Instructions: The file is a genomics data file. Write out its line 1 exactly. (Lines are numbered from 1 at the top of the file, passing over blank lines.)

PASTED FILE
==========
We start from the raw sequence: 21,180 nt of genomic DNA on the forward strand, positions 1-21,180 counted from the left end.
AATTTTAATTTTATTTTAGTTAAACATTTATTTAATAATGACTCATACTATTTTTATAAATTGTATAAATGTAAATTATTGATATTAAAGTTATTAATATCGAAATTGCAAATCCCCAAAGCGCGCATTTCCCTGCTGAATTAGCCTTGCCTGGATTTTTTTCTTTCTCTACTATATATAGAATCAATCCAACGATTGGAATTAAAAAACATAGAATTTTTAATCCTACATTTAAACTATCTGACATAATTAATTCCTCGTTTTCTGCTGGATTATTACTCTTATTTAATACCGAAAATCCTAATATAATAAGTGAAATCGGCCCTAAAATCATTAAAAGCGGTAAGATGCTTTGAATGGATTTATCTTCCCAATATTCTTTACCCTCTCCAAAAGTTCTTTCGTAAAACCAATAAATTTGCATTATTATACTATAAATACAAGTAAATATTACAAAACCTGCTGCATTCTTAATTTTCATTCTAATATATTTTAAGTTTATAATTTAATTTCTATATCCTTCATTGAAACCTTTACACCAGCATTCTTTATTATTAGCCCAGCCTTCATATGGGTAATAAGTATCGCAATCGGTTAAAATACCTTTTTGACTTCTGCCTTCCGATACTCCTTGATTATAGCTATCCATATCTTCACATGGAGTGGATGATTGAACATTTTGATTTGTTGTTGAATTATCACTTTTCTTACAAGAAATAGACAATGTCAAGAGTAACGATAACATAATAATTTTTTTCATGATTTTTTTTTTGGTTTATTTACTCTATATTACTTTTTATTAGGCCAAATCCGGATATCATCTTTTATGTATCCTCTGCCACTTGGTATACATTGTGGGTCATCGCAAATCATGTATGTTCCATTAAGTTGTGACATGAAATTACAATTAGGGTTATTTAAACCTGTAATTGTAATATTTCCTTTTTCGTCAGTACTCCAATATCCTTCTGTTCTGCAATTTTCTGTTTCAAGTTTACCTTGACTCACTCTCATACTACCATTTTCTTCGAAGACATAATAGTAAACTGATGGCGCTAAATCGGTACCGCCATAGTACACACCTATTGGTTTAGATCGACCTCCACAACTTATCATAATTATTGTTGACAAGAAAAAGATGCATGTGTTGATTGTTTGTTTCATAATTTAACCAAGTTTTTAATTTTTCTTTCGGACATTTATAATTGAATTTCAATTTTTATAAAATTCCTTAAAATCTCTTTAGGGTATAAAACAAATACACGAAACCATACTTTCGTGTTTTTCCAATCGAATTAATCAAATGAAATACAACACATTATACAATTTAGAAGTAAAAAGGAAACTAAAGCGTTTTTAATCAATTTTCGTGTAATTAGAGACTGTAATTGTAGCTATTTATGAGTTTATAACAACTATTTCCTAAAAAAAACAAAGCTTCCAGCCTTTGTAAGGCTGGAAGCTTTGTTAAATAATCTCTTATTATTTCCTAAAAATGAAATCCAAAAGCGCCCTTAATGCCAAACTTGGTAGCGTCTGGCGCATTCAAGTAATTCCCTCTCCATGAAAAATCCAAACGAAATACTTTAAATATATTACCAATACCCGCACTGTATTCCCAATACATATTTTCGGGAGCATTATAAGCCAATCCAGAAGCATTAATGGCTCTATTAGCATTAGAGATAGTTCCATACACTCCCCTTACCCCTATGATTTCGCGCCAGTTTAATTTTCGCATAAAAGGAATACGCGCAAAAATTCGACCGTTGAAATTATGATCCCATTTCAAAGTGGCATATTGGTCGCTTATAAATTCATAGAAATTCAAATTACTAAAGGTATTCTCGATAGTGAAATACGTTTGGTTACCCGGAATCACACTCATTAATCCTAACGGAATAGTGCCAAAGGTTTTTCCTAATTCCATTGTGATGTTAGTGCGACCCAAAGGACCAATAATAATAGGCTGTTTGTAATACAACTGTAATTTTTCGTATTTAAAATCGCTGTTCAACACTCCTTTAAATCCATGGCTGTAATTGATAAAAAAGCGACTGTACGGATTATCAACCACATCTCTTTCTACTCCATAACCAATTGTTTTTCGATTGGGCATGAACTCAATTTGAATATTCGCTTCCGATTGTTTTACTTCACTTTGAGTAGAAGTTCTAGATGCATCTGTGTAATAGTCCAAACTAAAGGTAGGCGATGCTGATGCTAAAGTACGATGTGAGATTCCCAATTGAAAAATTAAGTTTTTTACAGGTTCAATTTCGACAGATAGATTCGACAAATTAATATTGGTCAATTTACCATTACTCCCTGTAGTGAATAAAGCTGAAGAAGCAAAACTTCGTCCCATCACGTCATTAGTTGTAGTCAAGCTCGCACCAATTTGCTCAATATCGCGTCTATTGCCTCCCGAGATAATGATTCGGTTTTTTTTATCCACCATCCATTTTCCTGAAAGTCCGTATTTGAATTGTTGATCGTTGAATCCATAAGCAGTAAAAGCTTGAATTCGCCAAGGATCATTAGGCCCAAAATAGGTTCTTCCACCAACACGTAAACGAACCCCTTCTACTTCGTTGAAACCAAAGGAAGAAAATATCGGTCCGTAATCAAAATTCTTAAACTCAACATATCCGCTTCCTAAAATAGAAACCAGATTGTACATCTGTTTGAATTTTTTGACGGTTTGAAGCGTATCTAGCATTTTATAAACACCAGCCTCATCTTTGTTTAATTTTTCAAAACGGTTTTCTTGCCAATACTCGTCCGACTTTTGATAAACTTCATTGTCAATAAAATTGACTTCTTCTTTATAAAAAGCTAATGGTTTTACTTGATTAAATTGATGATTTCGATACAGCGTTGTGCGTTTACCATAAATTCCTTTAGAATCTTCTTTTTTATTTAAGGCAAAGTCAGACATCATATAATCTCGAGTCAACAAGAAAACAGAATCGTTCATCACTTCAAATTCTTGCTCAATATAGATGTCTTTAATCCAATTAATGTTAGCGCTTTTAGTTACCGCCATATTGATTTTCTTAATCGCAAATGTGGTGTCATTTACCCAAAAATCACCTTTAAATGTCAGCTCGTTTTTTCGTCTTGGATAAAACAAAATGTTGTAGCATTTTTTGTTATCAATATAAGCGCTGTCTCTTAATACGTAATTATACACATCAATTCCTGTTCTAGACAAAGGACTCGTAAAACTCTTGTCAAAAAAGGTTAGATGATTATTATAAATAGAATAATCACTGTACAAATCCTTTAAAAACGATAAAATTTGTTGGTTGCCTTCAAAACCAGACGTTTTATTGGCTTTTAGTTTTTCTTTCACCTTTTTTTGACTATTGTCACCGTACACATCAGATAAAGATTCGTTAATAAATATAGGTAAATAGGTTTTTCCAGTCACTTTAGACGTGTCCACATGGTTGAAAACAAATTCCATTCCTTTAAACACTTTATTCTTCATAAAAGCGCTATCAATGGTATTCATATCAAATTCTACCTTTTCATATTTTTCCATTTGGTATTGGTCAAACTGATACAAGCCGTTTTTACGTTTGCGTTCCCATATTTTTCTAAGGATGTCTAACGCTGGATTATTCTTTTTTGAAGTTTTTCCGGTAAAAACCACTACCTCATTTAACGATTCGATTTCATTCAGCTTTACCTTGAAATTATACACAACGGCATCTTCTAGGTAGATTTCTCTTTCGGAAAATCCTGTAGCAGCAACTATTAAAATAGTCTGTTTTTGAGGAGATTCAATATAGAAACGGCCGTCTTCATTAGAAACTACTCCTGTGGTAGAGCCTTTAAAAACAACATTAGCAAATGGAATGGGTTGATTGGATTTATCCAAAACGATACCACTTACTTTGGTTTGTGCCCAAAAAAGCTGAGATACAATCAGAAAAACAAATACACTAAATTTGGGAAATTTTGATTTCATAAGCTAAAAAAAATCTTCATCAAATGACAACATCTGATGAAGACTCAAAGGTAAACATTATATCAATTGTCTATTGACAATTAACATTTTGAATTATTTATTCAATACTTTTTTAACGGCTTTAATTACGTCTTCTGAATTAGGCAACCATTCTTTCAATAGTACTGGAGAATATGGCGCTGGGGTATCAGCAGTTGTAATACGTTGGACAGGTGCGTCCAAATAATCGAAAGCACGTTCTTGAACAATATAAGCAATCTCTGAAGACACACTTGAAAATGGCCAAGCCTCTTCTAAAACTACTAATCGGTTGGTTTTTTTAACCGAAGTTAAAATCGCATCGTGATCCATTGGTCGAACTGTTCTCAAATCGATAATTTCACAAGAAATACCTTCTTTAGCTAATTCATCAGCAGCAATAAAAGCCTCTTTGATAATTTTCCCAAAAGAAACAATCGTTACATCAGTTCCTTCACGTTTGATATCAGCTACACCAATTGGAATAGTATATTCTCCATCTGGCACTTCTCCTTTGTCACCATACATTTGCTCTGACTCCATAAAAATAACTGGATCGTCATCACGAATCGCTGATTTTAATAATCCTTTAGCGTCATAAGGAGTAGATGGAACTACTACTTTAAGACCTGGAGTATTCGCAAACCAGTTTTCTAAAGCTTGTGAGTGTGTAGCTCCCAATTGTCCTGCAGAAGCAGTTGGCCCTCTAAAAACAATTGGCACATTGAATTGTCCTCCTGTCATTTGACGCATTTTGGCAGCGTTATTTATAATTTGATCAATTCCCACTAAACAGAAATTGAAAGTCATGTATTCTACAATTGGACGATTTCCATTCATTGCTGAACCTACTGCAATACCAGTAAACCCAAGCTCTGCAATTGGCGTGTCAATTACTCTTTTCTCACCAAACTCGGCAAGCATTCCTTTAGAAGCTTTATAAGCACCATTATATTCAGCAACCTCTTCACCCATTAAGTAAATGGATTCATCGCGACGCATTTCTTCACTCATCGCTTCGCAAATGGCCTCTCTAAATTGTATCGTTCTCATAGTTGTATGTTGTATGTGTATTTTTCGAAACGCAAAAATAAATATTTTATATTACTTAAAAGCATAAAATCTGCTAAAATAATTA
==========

We start from the raw sequence: 21,180 nt of genomic DNA on the forward strand, positions 1-21,180 counted from the left end.